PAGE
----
A small business owner’s life is filled with challenges. Here’s how to rise above.
As a former counterintelligence agent with the FBI, LaRae Quy spent 24 years exposing foreign spies and persuading them to work for the U.S. government—a career that demanded she never waver in dangerous and unpredictable situations. Today, Quy, a resident of Mill Valley, California, helps clients improve their mental strength to rise above the challenges that come their way.
“I look at mental toughness as believing that we will prevail in our circumstances, rather than believing our circumstances will change,” Quy says. “It’s about reaching down deep and finding what it takes to keep moving forward.” Here are five of her suggestions on how small business owners can improve their mental strength.
1. Learn from failure.
Decades have passed since Quy’s time at the FBI Academy, but one memory stands out. The first time she took the fitness test, she began struggling on the ninth of 50 required pushups and failed the test. But she didn’t give up. Instead, she kept practicing and focused on the motivation behind her efforts. “It set the tone for how I was going to deal with adversity in the future,” Quy says. “I had to dig down and find my purpose. I believed in the mission of the FBI. It was my future, and it was worth fighting for.” She passed the fitness test on her second try.
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2. Outnumber negative thoughts.
If your first response to an unexpected challenge is, “Oh, no,” or “I can’t do this,” that’s normal, Quy says. The human brain is hardwired toward negativity, and processing bad news faster than good news is a survival instinct honed over thousands of years. Psychologists have found that to overcome this natural bias, we need to generate five positive thoughts for every negative one. For example, if you walk into your office after a major storm and find the floor covered in water, you may immediately think your business will never recover. But right away, find the positives in the situation, such as “I’m surrounded by people who want to help me” or “At least our technology wasn’t damaged.”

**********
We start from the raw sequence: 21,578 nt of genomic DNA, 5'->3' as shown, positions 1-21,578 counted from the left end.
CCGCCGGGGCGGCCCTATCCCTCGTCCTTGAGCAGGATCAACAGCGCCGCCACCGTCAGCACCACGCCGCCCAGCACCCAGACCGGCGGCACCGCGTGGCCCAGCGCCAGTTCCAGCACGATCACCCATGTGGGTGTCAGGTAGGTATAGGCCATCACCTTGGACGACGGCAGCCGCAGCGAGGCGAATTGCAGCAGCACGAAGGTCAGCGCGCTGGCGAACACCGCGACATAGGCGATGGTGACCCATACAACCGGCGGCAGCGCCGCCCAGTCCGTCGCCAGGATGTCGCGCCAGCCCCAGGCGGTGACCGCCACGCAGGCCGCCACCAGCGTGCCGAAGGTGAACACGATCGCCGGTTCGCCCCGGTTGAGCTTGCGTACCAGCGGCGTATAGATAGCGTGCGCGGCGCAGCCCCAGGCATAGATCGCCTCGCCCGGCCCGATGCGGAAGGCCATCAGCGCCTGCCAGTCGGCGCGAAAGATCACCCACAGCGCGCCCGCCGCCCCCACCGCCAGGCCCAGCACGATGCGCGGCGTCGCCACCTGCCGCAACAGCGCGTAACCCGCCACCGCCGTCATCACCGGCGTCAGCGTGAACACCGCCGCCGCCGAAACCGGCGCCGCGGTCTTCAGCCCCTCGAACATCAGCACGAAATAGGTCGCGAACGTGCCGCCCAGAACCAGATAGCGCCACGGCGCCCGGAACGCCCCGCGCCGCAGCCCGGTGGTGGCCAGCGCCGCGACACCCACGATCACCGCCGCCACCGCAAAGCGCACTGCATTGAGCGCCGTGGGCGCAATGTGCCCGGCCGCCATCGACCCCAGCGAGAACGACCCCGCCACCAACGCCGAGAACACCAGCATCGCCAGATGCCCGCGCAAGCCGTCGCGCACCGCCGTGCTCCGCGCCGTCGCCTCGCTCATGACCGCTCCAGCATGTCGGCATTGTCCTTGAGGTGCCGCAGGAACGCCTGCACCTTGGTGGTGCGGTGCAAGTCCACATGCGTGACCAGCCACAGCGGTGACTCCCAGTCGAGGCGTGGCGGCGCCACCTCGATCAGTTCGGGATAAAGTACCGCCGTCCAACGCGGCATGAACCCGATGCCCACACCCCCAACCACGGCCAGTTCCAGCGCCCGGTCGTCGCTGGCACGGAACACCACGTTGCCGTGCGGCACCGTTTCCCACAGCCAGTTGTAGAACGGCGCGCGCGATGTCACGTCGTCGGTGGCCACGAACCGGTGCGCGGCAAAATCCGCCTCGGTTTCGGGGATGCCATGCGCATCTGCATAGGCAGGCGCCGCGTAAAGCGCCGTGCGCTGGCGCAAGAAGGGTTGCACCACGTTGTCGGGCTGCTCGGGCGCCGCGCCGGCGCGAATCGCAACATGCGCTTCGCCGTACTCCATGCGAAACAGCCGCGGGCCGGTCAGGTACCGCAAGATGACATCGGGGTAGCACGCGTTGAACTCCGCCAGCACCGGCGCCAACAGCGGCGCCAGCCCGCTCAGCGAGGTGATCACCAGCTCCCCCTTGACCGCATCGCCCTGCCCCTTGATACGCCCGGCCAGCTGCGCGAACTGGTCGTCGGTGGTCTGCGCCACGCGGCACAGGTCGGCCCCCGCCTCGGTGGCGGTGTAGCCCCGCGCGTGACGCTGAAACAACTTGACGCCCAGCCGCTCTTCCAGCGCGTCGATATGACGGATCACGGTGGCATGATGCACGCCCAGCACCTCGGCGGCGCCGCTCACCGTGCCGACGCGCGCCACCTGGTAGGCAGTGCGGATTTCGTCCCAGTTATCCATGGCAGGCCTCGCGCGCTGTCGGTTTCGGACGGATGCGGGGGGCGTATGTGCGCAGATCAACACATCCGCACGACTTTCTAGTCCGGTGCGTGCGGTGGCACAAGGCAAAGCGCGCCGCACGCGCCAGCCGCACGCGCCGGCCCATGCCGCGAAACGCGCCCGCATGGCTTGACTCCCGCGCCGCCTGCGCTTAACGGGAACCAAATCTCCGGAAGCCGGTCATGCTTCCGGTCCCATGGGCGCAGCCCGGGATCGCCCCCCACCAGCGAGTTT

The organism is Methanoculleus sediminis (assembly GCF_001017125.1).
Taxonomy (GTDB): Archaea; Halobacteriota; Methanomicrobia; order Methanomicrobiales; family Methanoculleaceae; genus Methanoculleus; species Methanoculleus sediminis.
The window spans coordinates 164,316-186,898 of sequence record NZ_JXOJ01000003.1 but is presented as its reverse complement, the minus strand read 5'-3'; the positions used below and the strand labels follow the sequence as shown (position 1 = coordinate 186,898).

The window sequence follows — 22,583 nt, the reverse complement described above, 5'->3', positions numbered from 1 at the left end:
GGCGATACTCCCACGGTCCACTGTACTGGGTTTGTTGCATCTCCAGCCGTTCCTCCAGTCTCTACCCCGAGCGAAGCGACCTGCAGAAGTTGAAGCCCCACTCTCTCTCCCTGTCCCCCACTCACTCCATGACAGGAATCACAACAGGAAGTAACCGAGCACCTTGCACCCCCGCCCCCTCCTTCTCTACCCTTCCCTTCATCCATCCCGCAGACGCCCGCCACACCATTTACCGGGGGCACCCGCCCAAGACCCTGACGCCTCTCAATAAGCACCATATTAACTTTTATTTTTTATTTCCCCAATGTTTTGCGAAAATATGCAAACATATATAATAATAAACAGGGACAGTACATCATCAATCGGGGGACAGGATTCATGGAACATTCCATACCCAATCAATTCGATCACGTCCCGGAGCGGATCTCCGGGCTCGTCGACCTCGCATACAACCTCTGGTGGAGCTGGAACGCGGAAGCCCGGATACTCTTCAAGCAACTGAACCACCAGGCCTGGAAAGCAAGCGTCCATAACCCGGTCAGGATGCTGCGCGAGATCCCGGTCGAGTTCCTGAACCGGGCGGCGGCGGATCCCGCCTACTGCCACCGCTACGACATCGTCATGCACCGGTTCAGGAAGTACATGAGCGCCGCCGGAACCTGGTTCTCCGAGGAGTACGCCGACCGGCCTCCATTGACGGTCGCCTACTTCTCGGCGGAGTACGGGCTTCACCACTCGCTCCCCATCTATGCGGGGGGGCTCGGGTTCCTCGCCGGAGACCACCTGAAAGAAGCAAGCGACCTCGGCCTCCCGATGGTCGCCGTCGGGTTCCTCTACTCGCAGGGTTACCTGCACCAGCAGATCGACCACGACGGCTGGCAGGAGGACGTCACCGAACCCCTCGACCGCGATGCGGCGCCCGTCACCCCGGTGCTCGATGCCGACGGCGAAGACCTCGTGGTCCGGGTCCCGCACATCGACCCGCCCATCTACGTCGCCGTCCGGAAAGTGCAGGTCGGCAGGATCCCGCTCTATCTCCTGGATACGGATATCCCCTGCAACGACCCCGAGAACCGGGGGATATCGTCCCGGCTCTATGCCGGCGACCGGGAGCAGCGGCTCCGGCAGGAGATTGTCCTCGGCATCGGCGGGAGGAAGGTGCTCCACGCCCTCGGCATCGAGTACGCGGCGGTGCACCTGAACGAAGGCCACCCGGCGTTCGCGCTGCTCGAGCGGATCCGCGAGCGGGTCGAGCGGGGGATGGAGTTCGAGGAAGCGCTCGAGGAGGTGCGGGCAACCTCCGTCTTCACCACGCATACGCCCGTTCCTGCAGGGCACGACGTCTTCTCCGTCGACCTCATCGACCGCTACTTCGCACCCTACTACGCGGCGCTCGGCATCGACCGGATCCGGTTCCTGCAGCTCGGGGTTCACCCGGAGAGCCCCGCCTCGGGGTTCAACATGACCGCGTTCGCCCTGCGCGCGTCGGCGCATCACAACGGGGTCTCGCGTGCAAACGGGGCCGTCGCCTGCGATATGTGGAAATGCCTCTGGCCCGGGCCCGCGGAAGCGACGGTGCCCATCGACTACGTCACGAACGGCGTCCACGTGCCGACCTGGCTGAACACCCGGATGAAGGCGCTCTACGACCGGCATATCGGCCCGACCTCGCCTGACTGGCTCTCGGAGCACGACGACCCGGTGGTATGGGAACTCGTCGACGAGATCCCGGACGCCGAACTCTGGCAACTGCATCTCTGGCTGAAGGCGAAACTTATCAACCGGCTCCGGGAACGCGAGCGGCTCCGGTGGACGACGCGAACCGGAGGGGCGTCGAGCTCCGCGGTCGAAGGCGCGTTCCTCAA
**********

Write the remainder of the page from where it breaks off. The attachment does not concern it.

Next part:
3. Practice gratitude.
One trait of mentally tough people, according to Quy, is a sense of gratitude for everything that’s going right. “You have to work that into your way of thinking,” she says. “Otherwise, it’s a pity party, and it’s all about what you don’t have.” To cultivate the habit, Quy recommends creating a gratitude journal and recording several things each day for which you’re thankful.
4. Stop saying no.
Every time your response to a challenge is “No” or “I can’t,” your brain produces dozens of stress-producing hormones, raising your anxiety and reinforcing your belief that you’re incapable of handling a tough situation. (Through brain scanning techniques, researchers have discovered that seeing the word “no” triggers this process in less than a second.) Instead, tell yourself that you have the ability to deal with the perceived threat, and start tallying up your five positive ideas. Think about each one for at least 20 seconds, Quy suggests—letting the good stuff soak in is essential to overpowering your negative thoughts.
5. Visualize yourself succeeding.
If you’re stressed about an upcoming event, such as a major
sales pitch, take a cue from professional athletes and visualize yourself in
that situation—picturing details as precise as the room’s layout and your
outfit. Take time to think through the other party’s responses and how you
might react with confidence. The amount of time that takes is different for
everyone, Quy says, but don’t obsess: If you’re ruminating about the future at
the expense of other tasks, it’s time to move on.